Chapter 9: Hiring the right people – your most valuable investment
|"When you hire people that are smarter than you are, you prove you are smarter than they are. "
- R. H. Grant.
Most doctors take a very casual approach towards employing staff. Vacancies are filled as and when they arise, and employees are left to muddle their way through, till they either learn to do the job, or walk off. Most doctors can get away with this , because labour laws in India are still very primitive, and there are few safeguards for employees working in doctors clinics. However, not only is this very wasteful of the doctors time and energy, it is also very shortsighted. After all you need to remember that just like you spend a lot of time and money and energy before buying an ECG machine , you need to spend a lot of time before employing a new staff member. Remember that your employees are an investment in a successful practice and you need to build a high-quality staff to keep your practice running smoothly so you can spend your time practicing medicine
The basic rule is hire tough - a simple, yet powerful principle, because hiring the right employee will reduce staff turnover. Your formula for managing your staff should be: Hire tough - Manage easy. If you are a good manager, you should be able to go on a two-month vacation and come back to a clinic which is functioning as efficiently as when you left.
A good manager is one who has truly learned to manage: to get the work done through other people. You need to teach your employees a sense of responsibility for their tasks , and should not need to constantly monitor whether they are fulfilling their duties. The secret is to hire a person with the right attitude, and then teach them the skills they need to get the job done.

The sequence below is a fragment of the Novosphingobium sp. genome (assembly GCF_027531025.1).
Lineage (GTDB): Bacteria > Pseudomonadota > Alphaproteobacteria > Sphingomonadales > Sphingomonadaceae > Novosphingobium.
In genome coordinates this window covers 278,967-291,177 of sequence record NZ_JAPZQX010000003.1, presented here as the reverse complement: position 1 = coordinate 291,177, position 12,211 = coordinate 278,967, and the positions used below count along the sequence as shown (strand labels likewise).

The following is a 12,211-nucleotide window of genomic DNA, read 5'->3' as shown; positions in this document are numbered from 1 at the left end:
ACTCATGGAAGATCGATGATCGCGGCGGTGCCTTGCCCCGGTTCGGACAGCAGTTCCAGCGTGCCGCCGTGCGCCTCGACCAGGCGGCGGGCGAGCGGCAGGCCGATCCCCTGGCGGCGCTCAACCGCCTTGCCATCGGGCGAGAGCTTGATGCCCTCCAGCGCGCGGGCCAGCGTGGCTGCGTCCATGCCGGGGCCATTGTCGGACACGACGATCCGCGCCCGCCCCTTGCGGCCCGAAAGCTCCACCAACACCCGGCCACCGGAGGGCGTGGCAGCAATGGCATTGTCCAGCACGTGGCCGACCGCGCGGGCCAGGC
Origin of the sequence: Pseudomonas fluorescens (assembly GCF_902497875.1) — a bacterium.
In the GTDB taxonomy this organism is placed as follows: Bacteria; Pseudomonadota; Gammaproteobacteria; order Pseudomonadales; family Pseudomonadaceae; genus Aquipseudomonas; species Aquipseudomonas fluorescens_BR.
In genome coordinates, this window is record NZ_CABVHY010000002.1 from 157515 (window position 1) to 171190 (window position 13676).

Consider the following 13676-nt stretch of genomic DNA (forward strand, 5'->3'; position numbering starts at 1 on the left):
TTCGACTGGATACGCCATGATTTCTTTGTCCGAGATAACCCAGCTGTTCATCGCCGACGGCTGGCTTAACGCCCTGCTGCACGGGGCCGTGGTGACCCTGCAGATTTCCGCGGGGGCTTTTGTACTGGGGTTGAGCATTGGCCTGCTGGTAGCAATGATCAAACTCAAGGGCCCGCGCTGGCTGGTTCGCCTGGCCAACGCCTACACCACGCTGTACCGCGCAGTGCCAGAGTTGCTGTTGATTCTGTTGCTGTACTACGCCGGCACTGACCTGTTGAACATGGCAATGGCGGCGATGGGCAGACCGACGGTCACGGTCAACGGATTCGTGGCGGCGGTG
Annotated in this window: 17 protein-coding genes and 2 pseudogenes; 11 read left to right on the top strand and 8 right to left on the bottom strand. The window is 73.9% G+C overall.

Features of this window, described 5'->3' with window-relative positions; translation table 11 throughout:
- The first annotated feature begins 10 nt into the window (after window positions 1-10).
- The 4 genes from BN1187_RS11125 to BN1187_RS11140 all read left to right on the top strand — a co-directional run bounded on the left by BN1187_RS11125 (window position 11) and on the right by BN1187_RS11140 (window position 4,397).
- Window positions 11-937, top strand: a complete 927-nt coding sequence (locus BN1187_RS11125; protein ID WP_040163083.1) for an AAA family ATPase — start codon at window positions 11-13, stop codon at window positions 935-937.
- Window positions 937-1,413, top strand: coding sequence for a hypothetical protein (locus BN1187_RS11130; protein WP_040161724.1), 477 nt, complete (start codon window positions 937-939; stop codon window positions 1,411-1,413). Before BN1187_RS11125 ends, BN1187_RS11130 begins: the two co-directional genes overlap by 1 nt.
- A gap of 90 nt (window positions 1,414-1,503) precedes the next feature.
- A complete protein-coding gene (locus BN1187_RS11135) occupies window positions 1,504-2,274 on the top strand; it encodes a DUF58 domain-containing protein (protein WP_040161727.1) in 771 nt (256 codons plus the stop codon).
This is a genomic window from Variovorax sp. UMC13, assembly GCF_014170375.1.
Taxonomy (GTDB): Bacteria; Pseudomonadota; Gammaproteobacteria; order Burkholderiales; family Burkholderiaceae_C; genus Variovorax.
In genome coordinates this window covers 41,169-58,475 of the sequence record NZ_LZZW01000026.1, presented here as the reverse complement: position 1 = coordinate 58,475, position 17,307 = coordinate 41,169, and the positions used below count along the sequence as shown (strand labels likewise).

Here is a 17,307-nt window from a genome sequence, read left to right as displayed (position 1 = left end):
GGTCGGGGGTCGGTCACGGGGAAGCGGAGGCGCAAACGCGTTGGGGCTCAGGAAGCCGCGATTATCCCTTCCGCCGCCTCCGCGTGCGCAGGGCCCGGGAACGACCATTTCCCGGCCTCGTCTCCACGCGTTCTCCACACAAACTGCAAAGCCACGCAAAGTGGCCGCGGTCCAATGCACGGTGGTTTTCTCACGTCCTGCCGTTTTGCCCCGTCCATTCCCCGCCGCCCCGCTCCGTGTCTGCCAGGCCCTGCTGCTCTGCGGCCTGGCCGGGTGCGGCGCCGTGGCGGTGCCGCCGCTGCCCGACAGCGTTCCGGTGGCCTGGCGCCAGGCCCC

Each employee represents a major investment. Unfortunately, doctors only consider how much they actually pay each employee , and since this is usually a small amount, they tend not to devote much thought or energy to hiring the right candidate. However, remember that hiring the wrong employee can prove to be very expensive ! If you lose even one patient thanks to the inefficiency of your staff, this can be a major financial loss to you. Your employees are your public face – they represent you to your patients, so select them with care !
The quality of your clinic can never exceed the quality of the people who make it up. You need to have a systematic method towards employing staff, and you can learn a lot from the techniques employed by the HRD departments of large companies. Losing an employee can cause havoc in your practice, because training a new employee is a time consuming affair. To avoid costly staff turnover, hire the best personnel possible - and then make your medical practice a place they wont want to leave.
Prepare Job Descriptions
Start by writing a job description – what duties does this job entail ? You also need to write a person specification, which describes the type of person you want for the job, detailing skills required, qualifications needed and personal qualities necessary. Advertise appropriately, then screen resumes to find those applicants with all or most of the necessary skills, education and experience to meet that position. You can also ask your present staff to suggest people who they feel would make good employees.
Pre-screen Probable Candidates by Phone